TAHIA - QUEEN OF THE DANCE SAY I !


 

 Tahia is one of the highest respected dancers, that ever was. Tahia is considered an artist, something dancers in Egypt are always striving for. She accomplished it nearly effortlessly, due her natural talent to dance beautifully with out fault. Nearly every other famous dancer, I have written about, has at some point said that Tahia is one of their favourite dancers and they look to her for inspiration. Tahia was very good friends with Samia Gamal and in later life Fifi Abdou.

 

Tahia was born on the 22nd of Febuary,1919, in Manzala, with the name Badaweya Mohamed Kareem Al Nirani. Shortly after her birth, her family moved to Ismailia. In her teens she began dancing. Like most dancers she initially suffered criticism from her family, this for her, came mostly from her overprotective brothers. To escape her brothers Tahia, by herself, moved to Cairo, to live by an old neighbour of hers she knew from Ismailia. Tahia, when in Cairo went to Dancing School. She became quite well known for being a good dancer  by the school and by the friends of the neighbour, who was in the entertainment business.

Badeia Masabni, a great belly dancer of the time, teacher and owner of a famous nightclub, heard of this great dancer. Once Badeia saw Tahia dance and sing, she offered Tahia a job in her club. She joined the Badeia’s troupe of dancers. This is when Tahia's name was changed from Badaweya  to her stage name Tahia.

 

It wasn't long before Tahia was given solo spots .....the crowd loved her, I can't emphasise how much. Dancing was so natural to her, this is evident when you watch her in action, her hips just flow so softly and smoothly to the music, something dancers spend years to master. When Tahia walks onto a stage she has this indescribable glow which takes over the audience, they can do nothing but get lost in her dancing. Her popularity grew at the club and she became their top performer.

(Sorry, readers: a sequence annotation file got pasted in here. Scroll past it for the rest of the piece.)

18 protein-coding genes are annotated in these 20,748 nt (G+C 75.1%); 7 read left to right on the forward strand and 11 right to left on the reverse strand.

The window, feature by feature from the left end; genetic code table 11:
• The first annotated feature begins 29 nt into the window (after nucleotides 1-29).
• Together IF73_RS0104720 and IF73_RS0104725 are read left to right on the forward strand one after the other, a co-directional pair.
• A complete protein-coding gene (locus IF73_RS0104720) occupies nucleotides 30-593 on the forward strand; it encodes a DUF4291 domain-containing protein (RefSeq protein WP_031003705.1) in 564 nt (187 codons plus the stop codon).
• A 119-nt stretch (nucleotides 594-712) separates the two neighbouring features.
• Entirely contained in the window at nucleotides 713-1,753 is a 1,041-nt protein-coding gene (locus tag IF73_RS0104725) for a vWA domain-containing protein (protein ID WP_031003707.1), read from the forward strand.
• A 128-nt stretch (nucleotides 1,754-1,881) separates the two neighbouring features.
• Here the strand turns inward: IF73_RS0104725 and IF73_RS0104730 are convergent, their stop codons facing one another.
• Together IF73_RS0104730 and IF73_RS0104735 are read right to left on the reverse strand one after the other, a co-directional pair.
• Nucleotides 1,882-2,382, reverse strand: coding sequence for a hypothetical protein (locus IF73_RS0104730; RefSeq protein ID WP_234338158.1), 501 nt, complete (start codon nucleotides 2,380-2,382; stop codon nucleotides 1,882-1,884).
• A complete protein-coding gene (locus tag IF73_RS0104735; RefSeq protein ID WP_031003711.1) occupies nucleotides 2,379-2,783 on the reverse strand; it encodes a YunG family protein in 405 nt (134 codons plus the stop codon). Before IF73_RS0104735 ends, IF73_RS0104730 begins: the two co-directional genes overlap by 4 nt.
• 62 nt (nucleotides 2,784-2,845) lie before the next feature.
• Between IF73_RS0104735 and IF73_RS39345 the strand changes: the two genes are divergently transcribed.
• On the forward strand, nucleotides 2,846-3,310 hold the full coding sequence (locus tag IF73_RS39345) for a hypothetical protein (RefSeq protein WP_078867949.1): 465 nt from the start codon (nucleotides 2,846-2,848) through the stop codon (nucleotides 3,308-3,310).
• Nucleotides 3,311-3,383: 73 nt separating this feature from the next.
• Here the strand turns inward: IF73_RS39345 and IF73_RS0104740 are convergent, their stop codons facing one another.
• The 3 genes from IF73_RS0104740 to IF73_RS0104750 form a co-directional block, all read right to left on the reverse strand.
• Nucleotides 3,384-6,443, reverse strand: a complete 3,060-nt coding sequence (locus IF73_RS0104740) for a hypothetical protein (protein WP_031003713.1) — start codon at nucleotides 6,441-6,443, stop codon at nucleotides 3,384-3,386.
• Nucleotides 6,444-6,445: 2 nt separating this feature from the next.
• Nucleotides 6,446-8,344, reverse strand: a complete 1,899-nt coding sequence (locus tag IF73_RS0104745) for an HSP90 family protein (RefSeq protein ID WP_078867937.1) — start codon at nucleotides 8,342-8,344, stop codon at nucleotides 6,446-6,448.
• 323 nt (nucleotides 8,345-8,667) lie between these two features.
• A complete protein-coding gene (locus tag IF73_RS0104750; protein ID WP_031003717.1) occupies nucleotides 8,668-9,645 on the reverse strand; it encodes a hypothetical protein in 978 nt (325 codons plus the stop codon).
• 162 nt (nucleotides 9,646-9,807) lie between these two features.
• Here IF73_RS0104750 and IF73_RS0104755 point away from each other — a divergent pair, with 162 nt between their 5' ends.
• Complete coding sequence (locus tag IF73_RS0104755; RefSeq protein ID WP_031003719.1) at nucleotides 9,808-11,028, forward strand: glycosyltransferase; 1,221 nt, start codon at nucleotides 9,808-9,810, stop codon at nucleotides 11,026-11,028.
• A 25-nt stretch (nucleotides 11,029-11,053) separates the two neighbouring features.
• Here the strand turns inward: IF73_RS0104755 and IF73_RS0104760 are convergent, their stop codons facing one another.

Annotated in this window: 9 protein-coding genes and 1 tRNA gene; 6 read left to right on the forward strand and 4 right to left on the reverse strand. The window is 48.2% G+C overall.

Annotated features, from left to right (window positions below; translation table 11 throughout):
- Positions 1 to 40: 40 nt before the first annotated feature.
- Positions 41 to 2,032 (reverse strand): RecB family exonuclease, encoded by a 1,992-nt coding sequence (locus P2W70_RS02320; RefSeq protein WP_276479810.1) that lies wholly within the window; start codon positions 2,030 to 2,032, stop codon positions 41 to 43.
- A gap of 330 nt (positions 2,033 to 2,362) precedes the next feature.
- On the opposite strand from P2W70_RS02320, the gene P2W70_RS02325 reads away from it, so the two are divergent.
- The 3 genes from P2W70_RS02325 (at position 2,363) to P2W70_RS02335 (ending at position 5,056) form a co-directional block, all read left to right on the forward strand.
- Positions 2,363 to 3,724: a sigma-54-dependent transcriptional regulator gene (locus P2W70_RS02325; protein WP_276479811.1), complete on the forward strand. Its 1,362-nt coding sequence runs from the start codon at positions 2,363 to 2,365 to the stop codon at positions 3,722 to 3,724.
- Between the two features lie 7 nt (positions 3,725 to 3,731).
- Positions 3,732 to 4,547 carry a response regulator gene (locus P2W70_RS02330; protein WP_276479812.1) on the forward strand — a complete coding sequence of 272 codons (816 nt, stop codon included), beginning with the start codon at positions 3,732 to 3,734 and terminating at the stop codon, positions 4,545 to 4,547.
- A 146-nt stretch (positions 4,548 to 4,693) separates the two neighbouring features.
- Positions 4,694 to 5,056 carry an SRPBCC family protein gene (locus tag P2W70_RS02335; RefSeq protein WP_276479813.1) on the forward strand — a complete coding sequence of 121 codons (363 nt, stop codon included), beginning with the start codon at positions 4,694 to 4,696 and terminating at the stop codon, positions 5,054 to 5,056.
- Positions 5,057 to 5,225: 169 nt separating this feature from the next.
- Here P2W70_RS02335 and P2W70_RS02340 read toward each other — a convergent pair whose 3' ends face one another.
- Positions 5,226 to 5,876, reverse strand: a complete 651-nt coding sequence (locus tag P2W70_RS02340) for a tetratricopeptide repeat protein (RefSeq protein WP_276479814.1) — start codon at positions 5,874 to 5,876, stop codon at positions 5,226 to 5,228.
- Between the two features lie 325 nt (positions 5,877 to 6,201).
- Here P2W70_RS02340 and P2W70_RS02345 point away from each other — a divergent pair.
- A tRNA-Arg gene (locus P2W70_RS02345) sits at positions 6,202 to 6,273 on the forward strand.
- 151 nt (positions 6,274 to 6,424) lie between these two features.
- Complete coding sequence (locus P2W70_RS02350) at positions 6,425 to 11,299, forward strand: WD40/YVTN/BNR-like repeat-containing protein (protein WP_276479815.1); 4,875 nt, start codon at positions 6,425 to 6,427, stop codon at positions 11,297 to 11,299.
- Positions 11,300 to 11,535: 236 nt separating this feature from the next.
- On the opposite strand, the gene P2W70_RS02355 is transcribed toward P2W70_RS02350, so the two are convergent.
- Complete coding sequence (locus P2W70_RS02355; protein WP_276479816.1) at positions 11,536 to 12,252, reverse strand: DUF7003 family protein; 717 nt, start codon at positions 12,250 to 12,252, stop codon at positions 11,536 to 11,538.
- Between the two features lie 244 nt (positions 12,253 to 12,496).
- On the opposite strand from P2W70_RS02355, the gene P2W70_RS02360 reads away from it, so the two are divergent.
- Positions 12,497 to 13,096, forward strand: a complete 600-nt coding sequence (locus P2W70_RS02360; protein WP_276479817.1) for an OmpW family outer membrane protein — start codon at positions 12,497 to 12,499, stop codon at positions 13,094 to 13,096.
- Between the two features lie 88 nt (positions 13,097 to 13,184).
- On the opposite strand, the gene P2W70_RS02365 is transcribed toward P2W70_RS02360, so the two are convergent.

Tahia was always open to new ideas, she's danced with candles and swords in the past. What she was most renowned for and what increased her popularity at the night club was her incorporation of Brazilian dancing and music with her Egyptian style. This Brazilian-Egyptian combo was her original, own individual style. She became so renowned for this that she was named after the Brazilian dance The CARIOCA changing her stage name to how we know and love her today; Tahia Carioca.

It was at Badeia's club that Tahia befriended the younger dancer Samia Gamal. She helped Samia greatly into going on and becoming the famous dancer that we know her to be now. This friendship was for life and lasted till Samia died.

Badeia's club brought so much fame to Tahia, it automatically lead to her working and acting in films. At the time, the entertainment and film industry was booming. Around the 1910’s, Egypt had over 155 film production companies, each producing at least 3 films per term. And what was the type of film most in demand for from the Egyptian public? The most popular theme at the time was comedy dance musicals. It was the best time to be a dancer, you were in constant demand. Tahia being the best certainly was.

 

After appearing in a few films as just a dancer, Tahia went on to act as well. Her fist acting role was as a main character along side the famous comedian Naguib El-Rihani. The film was Li'bet Al-Set (Woman's Play, 1946). It was a brilliant hit not just for the box office but also for Tahia. Her gift for acting had also been showed to the world. After that the offers of acting and dancing roles didn't stop. Tahia performed in over 200 films over 50 years!!!!!